4. An acute fear of being labeled as different- it’s much harder to label or exclude someone when we see him as a human being with rights and abilities
Cleveland reminds the reader of her goals at the beginning of the book:
  • Replace a boy’s negative attitudes about learning with productive perspectives about the role of risk as a necessary and valued part of the learning process
  • Reconnect him with school, with learning, and with a belief in himself as a competent learner who is capable, valued, and respected
  • Rebuild his life around skills and learning skills that lead to academic success and also lay the groundwork for success in life
  • Reduce his need to use unproductive and distracting behaviors as a means of self-protection
In order to achieve those goals, Cleveland instructs her reader on Literacy Building activities.  She identifies common barriers to learning:

Barriers to Literacy Learning
Criteria for Re-Engagement
Sensitivity to his lack of skill
1. High Personal Interest
Fear of Public Failure
2. Rapid Success
Lack of confidence in his ability to succeed
3. Evidence of growth
A need for support but an unwillingness to ask for it
4. Access to support
Lack of opportunity to practice in ways that are helpful
5. Companionable learning
A feeling of hopelessness
6. Choice and control

How can teachers help re-engage struggling learners?  
1. Graphic novels: “it turns out that because getting a boy to read is for more important to his academic success than what he actually reads
  • High Personal Interest: images resonate with kids
  • Rapid Success: easier for reluctant readers to get into; can combine words with images to create understanding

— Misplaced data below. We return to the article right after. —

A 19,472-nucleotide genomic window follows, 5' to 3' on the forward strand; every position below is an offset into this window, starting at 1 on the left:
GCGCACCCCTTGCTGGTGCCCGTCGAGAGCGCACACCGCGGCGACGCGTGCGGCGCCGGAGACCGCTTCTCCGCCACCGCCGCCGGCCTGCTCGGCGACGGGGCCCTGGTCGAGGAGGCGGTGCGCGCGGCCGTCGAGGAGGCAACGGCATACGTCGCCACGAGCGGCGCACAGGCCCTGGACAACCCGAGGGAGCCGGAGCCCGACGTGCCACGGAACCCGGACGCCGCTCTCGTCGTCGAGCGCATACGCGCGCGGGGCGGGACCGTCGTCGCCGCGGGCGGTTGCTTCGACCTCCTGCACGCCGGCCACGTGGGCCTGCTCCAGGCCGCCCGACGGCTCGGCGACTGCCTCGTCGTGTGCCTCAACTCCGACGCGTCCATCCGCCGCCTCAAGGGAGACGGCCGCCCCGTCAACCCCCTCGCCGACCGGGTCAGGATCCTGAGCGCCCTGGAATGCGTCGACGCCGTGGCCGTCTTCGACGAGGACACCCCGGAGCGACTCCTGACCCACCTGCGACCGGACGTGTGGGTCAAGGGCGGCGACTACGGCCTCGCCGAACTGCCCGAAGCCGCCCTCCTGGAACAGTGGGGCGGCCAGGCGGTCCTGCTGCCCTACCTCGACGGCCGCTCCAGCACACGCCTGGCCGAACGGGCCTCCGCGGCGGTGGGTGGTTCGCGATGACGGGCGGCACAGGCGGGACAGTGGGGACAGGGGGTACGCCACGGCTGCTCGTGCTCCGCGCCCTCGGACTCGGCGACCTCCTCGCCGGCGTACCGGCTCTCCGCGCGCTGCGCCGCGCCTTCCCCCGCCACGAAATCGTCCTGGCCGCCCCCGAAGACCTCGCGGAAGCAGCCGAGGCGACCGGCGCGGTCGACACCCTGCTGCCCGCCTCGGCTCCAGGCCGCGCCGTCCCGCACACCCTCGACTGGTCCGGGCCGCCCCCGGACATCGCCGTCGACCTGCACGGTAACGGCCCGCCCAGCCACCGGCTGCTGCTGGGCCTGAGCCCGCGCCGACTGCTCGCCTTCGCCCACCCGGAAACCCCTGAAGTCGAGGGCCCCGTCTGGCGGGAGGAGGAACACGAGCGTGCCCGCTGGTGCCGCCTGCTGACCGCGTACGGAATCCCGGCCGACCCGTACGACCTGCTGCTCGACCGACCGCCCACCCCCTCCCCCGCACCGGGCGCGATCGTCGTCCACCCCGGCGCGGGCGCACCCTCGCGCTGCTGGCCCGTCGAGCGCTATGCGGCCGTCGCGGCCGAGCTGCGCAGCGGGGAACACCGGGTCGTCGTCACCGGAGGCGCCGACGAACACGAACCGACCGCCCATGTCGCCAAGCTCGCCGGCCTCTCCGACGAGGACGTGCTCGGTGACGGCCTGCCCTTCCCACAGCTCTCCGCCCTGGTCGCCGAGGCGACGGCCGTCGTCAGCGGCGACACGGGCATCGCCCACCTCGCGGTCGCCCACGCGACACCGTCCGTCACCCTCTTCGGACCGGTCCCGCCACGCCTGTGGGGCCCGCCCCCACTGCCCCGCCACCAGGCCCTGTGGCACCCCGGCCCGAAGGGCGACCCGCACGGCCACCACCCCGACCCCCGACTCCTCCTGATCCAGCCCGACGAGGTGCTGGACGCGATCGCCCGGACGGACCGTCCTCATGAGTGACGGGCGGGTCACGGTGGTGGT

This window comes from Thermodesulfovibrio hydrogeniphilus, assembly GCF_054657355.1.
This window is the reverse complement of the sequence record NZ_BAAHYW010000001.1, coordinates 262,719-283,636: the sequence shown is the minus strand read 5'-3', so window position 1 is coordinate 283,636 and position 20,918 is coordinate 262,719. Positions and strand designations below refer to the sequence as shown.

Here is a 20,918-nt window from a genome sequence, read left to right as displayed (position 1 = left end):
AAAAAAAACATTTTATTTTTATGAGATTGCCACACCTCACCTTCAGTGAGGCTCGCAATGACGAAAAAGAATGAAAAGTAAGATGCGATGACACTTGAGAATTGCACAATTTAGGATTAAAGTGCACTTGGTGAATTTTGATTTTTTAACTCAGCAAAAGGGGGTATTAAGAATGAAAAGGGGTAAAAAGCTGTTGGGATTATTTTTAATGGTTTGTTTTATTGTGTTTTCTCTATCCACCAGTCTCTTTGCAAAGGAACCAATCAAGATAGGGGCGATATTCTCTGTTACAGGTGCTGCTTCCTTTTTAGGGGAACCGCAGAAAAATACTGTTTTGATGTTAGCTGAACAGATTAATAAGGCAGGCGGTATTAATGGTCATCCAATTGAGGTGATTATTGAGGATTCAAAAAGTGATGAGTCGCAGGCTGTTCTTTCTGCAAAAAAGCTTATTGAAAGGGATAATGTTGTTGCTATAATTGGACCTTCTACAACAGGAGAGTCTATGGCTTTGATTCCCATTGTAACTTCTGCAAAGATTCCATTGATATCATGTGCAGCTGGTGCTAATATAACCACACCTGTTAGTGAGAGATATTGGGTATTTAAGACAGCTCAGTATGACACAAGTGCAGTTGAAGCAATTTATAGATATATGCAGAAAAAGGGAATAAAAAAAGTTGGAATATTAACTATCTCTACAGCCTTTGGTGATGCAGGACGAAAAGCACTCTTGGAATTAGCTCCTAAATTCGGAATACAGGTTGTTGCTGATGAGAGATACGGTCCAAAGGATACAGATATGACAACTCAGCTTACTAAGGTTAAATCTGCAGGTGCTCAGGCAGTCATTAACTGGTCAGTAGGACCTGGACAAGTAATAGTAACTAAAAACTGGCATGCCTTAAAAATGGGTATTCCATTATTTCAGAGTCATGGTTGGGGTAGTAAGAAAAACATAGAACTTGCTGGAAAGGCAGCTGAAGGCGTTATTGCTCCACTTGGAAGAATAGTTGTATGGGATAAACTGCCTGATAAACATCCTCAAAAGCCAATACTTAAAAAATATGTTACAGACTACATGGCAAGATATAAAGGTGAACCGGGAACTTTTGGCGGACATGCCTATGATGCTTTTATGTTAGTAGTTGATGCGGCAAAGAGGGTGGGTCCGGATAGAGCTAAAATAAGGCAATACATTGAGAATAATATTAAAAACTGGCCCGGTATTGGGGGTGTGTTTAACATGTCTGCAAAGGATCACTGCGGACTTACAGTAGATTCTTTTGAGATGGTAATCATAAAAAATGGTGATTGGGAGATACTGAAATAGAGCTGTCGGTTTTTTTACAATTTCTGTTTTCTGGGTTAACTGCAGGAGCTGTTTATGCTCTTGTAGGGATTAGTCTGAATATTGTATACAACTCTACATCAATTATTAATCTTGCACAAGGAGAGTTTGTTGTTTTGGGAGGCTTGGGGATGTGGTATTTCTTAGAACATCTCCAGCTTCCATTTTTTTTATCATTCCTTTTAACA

• Evidence of growth: supports boys building reading skills connecting to background knowledge
  • Choice and control: boys can peruse each frame for as long necessary
2. Enactments: “ the very process of reading a literary text may consume so much energy that a boy with weak reading skills simply turns out”.  Chunking reading into smaller segments reduces this fatigue. Also make sure to seek clarification before moving onto the next chunk.  Enactments are about making sense of the meaning that is hidden between the lines.
  • High personal interest: incorporates many principles that engage reluctant readers: active involvement, compelling situations, direct experience, enjoyable setting, informal learning, and patterns of connection
  • Rapid success- allows the boy to experience learning and make a personal connection
  • Evidence of growth: students are able to bring the story to life using their own language
  • Access to support: working with his teacher in a relaxed environment
  • Companionable Learning: works with others and responds in character
  • Choice and control: boys have a choice how to respond and what it looks like
2. Talking Cards:Underachieving boys may have difficulty in generating their own descriptive language...”